Monday, March 29, 2010

Ahoy Me Sees a Dead Animal

The able bodied sailors and buccaneers in our family donned the Jolly Roger and set about to spending me Doubloons on a pirate's map leading to the profits of sweet trade.

Arrrrr! The young gentlemen o' fortune go'd on the account to points high and far. Avast even to places bilge rats will not venture. And ye may lay to that!

Aye the beauty of the house buried clues and booty along the way until these cabin lads found the motherload. The fearless Cap'n through skill and daring showed his hearties a hearty fine time before demanding they walk the plank.

Shiver me timbers! We smartly found the ultimate prize. Yo-ho-ho!

Saturday, March 27, 2010

Not To Mention The Heartache

My husband and I agree there are some introductory investments well worth the sacrifice because in the end they pay for themselves. For instance, we pretty much agree that a $40 a month dry cleaning bill is cheaper than a marriage counselor. Likewise, no one can argue that a small fire extinguisher for your kitchen is much cheaper than a post-grease-fire remodel.

Today we learned that the $50 quiet-close / no-slam toilet lid found at the local hardware store is significantly cheaper than a panicked trip to Urgent Care after 5 p.m. on a Friday evening with one of your little boys screaming and yelling. Penile contusion, that's all I'm saying.

Invest in the little things.

Friday, March 26, 2010

Who Do You Think You Are

My kids had been at grandmas house only a day before they needed a puzzle. After a quick trip to procure both a 300- and 100-piece puzzle the family set in to helping Cooper with his project. (Please note Cooper is on top of the table, in the middle of all the action.)

After a few minutes people began rolling off puzzle duty and soon only one of my brothers and my son were the only ones at the table working the puzzle.

Cooper looked up and asked him, "So, are you Uncle Trent or Uncle Andrew; because I can't really tell."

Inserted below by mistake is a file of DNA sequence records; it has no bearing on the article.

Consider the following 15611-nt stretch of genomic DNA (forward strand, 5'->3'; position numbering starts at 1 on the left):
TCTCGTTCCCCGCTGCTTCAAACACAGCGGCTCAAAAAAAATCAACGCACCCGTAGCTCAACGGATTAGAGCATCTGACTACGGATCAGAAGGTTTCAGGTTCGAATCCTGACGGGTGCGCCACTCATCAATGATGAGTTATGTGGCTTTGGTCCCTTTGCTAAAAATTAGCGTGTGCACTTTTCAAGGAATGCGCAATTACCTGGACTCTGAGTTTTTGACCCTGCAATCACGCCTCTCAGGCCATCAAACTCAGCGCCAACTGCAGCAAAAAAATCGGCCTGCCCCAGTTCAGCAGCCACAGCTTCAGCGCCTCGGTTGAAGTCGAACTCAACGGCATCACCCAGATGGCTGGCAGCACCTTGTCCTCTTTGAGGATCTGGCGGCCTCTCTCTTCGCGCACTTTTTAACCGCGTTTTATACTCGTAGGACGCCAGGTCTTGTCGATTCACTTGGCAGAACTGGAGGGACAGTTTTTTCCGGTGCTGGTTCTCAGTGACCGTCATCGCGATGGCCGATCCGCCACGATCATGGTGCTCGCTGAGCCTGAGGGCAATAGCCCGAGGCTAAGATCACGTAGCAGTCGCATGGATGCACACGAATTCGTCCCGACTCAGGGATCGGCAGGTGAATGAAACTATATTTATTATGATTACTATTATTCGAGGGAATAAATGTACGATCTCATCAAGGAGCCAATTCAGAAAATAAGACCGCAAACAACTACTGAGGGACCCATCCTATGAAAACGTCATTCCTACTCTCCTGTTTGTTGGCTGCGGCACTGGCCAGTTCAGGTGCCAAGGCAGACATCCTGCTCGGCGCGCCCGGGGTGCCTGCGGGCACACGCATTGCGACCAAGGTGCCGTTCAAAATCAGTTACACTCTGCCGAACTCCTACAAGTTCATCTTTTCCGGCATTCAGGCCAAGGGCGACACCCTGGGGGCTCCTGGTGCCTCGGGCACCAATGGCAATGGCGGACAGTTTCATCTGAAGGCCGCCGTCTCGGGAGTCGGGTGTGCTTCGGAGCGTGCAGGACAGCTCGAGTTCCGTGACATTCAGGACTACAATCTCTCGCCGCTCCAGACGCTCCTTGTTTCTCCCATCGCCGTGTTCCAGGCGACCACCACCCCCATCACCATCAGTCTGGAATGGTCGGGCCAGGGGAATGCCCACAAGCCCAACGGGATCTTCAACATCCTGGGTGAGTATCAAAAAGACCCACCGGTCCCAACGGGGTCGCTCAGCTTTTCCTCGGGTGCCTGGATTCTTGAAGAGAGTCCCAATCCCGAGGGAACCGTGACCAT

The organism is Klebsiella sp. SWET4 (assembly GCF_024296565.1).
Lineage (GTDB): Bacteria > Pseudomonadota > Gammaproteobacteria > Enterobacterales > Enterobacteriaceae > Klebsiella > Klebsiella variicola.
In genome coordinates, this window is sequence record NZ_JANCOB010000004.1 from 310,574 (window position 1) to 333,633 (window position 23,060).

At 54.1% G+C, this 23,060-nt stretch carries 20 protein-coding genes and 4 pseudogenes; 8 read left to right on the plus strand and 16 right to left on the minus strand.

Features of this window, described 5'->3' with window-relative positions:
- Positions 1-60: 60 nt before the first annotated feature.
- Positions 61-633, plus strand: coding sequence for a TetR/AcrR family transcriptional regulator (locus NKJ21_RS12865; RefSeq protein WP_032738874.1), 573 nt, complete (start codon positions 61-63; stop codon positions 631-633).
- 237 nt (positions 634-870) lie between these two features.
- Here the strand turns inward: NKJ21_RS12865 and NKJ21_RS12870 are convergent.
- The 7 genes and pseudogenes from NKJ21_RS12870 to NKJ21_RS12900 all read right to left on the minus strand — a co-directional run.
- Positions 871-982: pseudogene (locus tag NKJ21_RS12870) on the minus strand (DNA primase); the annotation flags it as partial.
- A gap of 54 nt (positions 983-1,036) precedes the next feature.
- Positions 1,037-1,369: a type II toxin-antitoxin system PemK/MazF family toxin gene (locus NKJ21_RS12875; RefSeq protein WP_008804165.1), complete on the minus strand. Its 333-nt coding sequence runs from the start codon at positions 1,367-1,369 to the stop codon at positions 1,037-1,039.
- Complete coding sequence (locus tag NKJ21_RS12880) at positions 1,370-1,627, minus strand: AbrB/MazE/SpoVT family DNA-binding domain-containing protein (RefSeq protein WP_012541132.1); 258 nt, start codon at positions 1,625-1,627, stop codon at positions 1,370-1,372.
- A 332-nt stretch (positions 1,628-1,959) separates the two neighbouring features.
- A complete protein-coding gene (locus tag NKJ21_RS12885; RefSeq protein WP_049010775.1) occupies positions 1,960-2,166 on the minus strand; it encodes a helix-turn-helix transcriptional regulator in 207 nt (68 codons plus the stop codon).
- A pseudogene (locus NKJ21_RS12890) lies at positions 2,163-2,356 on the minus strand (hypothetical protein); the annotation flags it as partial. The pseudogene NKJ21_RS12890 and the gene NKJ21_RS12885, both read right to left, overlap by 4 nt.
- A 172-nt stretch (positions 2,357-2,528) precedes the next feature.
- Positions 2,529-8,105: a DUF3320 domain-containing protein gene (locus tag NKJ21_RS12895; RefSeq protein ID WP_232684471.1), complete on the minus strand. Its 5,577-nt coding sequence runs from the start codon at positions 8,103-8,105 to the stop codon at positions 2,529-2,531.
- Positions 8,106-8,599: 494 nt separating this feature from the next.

Wednesday, March 24, 2010

Utah Via the Zoo

I don't know about you, but when I'm planning on spending a good 8-9 hours in a car, I first go to the zoo. And so commences another travelogue.

8:59 a.m.
Start the morning at Target for bribes, Costco for fuel, and Starbucks for other fuel. Mason talks non-stop for the next half hour. At one point I look in the rearview mirror and catch Cooper rolling his eyes.

Arrive at the Denver Zoo and embark on one of our least successful zoo trips, ever. Also, if I can say one thing about field trips on St. Patrick's Day: dressing in green is a sure fire way to loose your children. St. Patrick's Day also marked the first time Cooper showed his true male trait to collect everything he owns that is green and wear it all at once. He picked this ensemble, people, not me.

After much pleading from the boys to leave the zoo, we skip out on the field trip lunch and promptly get lost on or around Martin Luther King Blvd (warning: this link leads to a hilarious skit from Chris Rock, but contains language you might not appreciate).

Kids beg for Carl's Jr. By all means, if we're going to get fat on this vacation, we should get crackin'.

12:14 p.m.
Our first pullover; to find Buzz's head.

The children are not speaking to each other, or to me. They are assembling the LEGOs we purchased at Target. I stop for gas and cannot convince them to use the restroom. I even try to scare them into going by saying they will probably have to pee on the side of the road. (I'll come to discover this isn't considered a threat by any self-respecting boy.)

See the first of many scary billboards in Wyoming. This particular one says:

After you die, you will met God.

Well, isn't that nice. Is this the billboard media equivalent to a man wandering the street with underwear on the outside of his pants shouting, "The end is near!"? I'm just saying.

Mason asks when we are gong to get there. Sadly, in 6 hours and a few minutes.

Mason yells, "Mama! You forgot to let us pee on the side of the road!"

Pull of in Rawlins to ensure there is no peeing on side of road. Fall in line behind a truck pulling a trailer that appears to have a folded up dog on the back. That's right, a carcass of something larger than a dog but smaller than a horse, deflated and folded. The head was intact. Only in Wyoming.